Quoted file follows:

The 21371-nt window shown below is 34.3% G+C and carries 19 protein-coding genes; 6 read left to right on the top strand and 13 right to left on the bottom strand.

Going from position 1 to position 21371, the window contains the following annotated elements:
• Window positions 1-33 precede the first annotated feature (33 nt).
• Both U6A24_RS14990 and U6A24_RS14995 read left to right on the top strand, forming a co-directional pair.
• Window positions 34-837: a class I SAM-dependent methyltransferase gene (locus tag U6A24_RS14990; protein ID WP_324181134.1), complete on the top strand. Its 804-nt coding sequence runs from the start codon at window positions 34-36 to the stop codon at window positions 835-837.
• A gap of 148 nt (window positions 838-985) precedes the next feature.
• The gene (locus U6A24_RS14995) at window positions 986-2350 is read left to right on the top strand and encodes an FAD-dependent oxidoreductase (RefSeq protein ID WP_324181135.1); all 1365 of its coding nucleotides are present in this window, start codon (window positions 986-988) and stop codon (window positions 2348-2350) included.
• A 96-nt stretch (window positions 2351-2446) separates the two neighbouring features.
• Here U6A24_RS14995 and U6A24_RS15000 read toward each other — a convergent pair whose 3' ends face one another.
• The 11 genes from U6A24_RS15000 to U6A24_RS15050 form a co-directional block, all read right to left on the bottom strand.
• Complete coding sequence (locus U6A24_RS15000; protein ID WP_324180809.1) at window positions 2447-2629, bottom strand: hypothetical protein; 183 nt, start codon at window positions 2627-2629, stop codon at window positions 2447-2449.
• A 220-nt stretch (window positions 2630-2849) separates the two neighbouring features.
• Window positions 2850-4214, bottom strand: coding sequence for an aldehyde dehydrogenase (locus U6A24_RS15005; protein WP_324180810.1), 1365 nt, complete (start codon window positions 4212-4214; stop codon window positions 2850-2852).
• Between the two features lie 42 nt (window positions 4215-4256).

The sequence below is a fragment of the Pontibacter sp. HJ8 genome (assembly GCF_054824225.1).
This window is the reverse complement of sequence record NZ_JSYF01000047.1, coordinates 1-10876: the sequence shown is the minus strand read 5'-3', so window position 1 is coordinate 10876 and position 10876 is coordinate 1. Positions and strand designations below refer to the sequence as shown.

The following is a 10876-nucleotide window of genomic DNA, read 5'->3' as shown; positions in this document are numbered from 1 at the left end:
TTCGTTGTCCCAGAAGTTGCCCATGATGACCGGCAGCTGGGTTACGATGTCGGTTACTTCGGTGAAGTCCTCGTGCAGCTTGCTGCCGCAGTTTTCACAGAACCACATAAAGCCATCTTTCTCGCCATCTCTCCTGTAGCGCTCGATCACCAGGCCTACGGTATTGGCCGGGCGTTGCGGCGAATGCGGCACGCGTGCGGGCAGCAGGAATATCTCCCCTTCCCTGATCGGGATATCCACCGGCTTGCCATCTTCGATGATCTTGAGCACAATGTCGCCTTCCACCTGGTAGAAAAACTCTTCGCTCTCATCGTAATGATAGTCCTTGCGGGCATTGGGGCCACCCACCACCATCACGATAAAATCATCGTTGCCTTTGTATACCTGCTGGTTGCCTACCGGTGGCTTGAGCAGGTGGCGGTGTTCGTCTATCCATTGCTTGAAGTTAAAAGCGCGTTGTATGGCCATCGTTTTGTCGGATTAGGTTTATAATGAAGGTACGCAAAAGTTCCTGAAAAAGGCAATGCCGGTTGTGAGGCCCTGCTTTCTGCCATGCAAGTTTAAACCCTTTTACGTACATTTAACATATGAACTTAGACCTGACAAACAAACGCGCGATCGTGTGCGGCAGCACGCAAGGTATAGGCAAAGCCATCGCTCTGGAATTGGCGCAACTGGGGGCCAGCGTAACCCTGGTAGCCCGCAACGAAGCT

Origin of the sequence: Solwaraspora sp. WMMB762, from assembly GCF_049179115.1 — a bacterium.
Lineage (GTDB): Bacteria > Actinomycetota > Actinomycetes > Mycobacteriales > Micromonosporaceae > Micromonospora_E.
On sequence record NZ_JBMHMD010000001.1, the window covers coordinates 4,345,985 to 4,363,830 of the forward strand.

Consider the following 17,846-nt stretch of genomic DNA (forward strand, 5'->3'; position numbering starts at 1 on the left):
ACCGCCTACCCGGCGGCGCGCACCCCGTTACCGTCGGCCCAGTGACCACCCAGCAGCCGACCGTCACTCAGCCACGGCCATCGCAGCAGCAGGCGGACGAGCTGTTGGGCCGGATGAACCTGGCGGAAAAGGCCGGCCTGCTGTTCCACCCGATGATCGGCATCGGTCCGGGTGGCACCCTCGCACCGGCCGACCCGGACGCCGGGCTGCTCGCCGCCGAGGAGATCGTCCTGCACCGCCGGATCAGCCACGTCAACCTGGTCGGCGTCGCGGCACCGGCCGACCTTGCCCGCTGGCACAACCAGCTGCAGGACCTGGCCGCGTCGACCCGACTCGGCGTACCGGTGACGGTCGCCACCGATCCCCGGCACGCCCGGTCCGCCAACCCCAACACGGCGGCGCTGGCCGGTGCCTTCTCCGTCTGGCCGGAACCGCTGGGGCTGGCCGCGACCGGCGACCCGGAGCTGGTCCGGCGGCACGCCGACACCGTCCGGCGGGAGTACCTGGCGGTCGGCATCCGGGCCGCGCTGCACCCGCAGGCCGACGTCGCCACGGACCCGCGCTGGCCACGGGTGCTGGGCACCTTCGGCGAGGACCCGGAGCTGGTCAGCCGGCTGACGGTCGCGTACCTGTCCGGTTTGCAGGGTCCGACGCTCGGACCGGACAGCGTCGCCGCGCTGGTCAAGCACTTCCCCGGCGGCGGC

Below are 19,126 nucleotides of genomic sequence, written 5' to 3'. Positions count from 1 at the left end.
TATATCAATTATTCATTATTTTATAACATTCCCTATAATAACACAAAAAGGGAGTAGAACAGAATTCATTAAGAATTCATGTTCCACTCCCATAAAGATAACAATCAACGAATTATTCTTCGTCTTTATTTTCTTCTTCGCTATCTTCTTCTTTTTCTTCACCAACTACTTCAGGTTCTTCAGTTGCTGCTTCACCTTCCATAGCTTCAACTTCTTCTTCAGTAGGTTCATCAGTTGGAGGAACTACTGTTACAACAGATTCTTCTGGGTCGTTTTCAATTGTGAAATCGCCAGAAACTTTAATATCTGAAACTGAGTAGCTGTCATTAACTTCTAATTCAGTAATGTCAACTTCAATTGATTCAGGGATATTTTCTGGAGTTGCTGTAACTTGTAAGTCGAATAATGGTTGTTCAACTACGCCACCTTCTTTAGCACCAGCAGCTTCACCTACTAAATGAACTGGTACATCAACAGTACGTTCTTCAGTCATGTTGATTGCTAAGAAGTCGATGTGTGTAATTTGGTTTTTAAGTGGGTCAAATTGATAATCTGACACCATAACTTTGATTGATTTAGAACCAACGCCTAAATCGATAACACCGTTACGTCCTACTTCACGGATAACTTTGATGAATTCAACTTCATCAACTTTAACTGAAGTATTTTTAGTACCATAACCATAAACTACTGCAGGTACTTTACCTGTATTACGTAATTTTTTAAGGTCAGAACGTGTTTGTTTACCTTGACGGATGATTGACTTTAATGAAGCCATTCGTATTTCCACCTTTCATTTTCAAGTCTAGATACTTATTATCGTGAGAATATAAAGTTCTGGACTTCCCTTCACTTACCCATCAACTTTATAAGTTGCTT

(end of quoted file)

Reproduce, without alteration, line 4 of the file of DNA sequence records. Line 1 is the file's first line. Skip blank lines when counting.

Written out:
• Both U6A24_RS14990 and U6A24_RS14995 read left to right on the top strand, forming a co-directional pair.